Boogie Children

15 10 2007

A couple weeks ago the Susquehanna Industrial Tool & Die Co. played a show at Banjo Jim’s. Hijinx ensued, as always, what was unusual was how much I liked the band following us – Swamp Cabbage. Strange because musically the two groups are as different as Hillbilly Boogie and Southern Boogie (or as the lads more accurately describe themselves “North Florida fatback boogaloo” which definitely puts them in a category distinct from the Marshall Tucker Band). Still, they had chops and ideas and funny lyrics and an endearing stage presence. Be astounded by their stagecraft when I tell you the high point for me was the cover of Edgar Winter’s stoner classic “Frankenstein”. You heard right folks, the entire epic composition rendered in full by guitar, bass and drums – and I liked it! Even when one particular section seemed to shade into the final rave up part of the Allman Brothers’ “Whipping Post”. I dug it.

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Naturally, this intense experience got me thinking about how simultaneously boring / fascinating the original was back in the day. The album side that launched a thousand bong hits. Enjoy:

This all clearly is headed toward one inescapable theme – The Keytar: Scourge, or Menace?

Edgar was way out in front on this one. The Wikipedia notes what Winter rocked out on in the above video “was not a keytar—it was merely an ARP 2600 keyboard with a shoulder strap added.” MERELY!? We are ‘merely’ witnessing innovation, sir. The first commercially available synthesizer-on-a-guitar-strap was named the Moog Liberation. Elegant and apt moniker, hinting at a larger political movement that one day might shake the very foundations of civilization, the keytar did precisely as advertised – it liberated the keyboard player, freed him in the sense that now he could jump around like an idiot, just like that illiterate jackass with the guitar he’d been watching from the back of the stage all these years. Sadly, it quickly became evident that being the one guy who can read music doesn’t mean you necessarily qualify in the charismatic front man department. The keytar experiment came and went in the Eighties, thankfully. For those youngsters who are tempted by the current rebound in popularity of the keytar I say unto you: Here’s a guy who never needed to lug his ax all over the stage to get noticed.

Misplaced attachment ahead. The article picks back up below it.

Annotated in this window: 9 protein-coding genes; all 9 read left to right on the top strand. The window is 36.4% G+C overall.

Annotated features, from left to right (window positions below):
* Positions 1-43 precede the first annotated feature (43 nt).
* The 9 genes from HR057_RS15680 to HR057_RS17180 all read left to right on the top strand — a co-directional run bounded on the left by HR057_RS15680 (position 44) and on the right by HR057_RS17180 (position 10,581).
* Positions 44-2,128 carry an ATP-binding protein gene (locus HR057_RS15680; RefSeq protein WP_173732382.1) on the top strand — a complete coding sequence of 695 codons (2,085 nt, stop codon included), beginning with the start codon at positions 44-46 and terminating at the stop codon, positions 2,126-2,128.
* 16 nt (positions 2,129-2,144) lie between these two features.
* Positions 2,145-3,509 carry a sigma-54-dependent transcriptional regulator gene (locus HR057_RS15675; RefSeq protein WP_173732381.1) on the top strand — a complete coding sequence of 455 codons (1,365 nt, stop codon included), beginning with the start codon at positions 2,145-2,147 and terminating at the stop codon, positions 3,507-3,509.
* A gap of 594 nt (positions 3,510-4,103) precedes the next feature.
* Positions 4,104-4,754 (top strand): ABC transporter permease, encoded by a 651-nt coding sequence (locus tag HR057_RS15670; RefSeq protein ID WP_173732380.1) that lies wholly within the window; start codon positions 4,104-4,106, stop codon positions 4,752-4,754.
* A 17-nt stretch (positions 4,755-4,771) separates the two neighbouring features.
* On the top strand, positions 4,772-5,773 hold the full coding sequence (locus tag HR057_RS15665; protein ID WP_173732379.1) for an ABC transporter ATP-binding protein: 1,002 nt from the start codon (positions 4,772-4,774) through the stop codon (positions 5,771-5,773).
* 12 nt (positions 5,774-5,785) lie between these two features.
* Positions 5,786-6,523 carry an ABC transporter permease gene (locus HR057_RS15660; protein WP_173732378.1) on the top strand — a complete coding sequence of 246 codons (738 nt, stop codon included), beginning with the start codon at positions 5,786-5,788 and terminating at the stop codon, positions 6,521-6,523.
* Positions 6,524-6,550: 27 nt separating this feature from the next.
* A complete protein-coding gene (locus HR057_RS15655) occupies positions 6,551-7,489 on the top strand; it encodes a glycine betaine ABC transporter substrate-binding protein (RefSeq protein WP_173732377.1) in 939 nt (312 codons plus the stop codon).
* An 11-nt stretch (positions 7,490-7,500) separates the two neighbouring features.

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I’ll leave you with a bit of contemporary comic genius from Tim and Eric Awesome Show Great Job. Absolutely no comment from me will add to your experience.

– Jonny

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